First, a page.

East Texas city makes controversial decision on police chief

By Taylor Hemness - bio | email

Edgewood City Council members met Tuesday night to consider allegations against an East Texas police chief, but ultimately decided to take no action.

Edgewood Police Chief Henry Askew is under fire for allegations involving the sexual assault case of a former Edgewood officer.

Korinia Kennedy says her stepfather, Marvin Ray Williams, was working for the Edgewood Police Department when she came forward to report being kidnapped and raped by him as a girl.

She also says that after Williams' arrest, his fellow officers helped get him to court in Alabama, the state where the sexual assault happened, and even offered him a place to live after he was indicted.

"Officer Dearing drove Marvin Williams to Alabama strictly because Marvin has cataracts and cannot safely see to drive," Chief Askew said. "We had no influence on court proceedings. Officer Dearing never entered the courtroom. He stayed outside with the court security officer and all this was done at Marvin Williams' expense."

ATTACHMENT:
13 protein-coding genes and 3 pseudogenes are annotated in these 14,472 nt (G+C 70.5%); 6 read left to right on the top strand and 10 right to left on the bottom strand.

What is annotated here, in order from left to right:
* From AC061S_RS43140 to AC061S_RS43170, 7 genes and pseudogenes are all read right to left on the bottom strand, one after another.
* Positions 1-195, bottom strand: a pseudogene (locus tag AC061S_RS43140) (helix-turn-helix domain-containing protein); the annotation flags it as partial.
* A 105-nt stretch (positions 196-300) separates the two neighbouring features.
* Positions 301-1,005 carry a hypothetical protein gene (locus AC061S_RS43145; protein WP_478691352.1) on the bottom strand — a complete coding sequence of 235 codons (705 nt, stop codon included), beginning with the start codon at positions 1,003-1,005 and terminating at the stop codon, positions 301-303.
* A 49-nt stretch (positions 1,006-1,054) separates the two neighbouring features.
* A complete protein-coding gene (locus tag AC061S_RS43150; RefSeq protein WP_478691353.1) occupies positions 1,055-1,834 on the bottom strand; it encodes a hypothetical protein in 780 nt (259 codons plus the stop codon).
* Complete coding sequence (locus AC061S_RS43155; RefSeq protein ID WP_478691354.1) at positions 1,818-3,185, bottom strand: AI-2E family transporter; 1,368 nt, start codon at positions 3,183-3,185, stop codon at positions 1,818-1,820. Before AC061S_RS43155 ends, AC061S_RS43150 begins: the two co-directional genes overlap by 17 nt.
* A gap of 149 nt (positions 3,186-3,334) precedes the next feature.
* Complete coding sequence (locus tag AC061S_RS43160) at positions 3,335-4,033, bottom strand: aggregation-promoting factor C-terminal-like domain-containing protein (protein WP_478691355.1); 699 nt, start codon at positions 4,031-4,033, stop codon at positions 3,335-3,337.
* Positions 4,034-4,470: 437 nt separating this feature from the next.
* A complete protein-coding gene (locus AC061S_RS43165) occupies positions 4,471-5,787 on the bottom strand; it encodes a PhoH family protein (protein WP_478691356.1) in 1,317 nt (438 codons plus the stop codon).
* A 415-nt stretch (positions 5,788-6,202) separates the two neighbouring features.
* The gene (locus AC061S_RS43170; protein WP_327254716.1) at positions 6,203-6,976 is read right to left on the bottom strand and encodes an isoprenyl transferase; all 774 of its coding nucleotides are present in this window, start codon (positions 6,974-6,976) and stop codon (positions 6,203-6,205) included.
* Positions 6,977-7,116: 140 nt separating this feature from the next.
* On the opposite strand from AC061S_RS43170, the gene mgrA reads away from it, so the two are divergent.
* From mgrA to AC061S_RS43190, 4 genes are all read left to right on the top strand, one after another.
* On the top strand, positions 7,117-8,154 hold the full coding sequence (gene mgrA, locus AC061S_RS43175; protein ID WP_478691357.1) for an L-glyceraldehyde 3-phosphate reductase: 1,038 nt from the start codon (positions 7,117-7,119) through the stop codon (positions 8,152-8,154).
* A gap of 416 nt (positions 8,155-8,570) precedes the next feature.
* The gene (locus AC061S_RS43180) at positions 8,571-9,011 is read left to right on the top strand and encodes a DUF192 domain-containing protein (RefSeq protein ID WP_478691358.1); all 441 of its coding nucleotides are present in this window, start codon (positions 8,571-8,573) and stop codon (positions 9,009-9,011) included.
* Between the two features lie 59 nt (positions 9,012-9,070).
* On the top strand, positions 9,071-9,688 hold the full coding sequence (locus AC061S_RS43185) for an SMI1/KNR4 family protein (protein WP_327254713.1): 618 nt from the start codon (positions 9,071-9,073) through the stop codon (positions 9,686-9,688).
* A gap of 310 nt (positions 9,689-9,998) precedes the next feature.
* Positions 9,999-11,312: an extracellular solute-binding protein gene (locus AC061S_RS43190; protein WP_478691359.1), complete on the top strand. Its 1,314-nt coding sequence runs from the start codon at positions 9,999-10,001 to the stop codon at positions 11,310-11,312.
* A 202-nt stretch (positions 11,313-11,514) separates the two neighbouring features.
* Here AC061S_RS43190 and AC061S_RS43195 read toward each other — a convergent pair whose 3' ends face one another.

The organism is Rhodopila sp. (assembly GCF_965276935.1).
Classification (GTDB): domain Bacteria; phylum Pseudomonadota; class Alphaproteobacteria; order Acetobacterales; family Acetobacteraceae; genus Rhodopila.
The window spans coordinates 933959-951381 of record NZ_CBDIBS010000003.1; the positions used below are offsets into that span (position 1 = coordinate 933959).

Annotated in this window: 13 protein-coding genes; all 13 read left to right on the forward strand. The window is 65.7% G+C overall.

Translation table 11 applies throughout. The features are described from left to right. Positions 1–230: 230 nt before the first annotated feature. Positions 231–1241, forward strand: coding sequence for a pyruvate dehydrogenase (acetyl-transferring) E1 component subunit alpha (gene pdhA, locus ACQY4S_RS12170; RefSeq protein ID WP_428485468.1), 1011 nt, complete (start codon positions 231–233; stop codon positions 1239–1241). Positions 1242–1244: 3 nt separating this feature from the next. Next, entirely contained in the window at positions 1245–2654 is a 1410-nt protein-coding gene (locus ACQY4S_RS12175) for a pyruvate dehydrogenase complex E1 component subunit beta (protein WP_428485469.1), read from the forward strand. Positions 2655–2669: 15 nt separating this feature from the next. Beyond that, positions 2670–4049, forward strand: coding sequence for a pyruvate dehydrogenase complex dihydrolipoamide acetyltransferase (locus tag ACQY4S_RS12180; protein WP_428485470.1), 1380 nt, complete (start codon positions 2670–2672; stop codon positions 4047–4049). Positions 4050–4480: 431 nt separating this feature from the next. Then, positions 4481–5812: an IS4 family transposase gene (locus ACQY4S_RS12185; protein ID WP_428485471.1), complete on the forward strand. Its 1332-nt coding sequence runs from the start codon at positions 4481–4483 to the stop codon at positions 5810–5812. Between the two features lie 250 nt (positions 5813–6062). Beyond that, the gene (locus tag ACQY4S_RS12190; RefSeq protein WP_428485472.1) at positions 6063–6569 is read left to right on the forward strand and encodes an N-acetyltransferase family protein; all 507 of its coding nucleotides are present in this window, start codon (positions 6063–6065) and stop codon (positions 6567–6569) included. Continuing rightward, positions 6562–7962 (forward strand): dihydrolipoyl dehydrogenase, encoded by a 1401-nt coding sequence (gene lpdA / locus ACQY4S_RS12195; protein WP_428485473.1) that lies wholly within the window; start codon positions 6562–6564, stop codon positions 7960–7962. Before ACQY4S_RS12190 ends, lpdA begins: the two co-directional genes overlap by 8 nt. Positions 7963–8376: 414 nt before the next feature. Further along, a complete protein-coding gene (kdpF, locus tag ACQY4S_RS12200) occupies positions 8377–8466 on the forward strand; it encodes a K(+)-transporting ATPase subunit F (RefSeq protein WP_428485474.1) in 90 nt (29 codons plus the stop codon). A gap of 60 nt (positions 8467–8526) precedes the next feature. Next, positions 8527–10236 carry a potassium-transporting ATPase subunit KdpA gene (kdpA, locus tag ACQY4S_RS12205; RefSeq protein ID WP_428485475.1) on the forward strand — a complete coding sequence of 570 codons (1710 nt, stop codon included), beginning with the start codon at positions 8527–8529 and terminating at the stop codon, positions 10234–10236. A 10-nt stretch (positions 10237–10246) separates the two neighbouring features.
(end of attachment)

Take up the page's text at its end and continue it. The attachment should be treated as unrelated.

But there are more accusations against Chief Askew.

A current council member claims he was threatened with possible fines and jail time when he asked about allegations of misconduct by the chief.

This council member says Chief Askew fails to limit the amount of comp time by full-time officers, allows his family members to remain at the police station for extended periods of time, and does not keep a professional appearance on duty... citing the chief has been seen wearing sweat pants and T-shirts in his patrol car.

But accusations are also aimed at other members of the Edgewood City Council.

In a letter of resignation...James McEnturff says he left the council because of "repeated acts of violations of the city's regulations."

"When a council person makes inquiries into possible misconduct allegations from a citizen involving a city employee, instead of considering there may be some merit to the allegations, certain ones of you threaten the council person with possible civil fines and incarceration," McEnturff said in his resignation letter.

Before the decision, Korinia Kennedy told KLTV 7 that no matter the outcome, she doesn't regret the actions that she's taken.

"I did what I believed in, and I stood by what I believed in," Kennedy said. "I will be able to walk away, and know that I had faith, and my faith is seeing me through."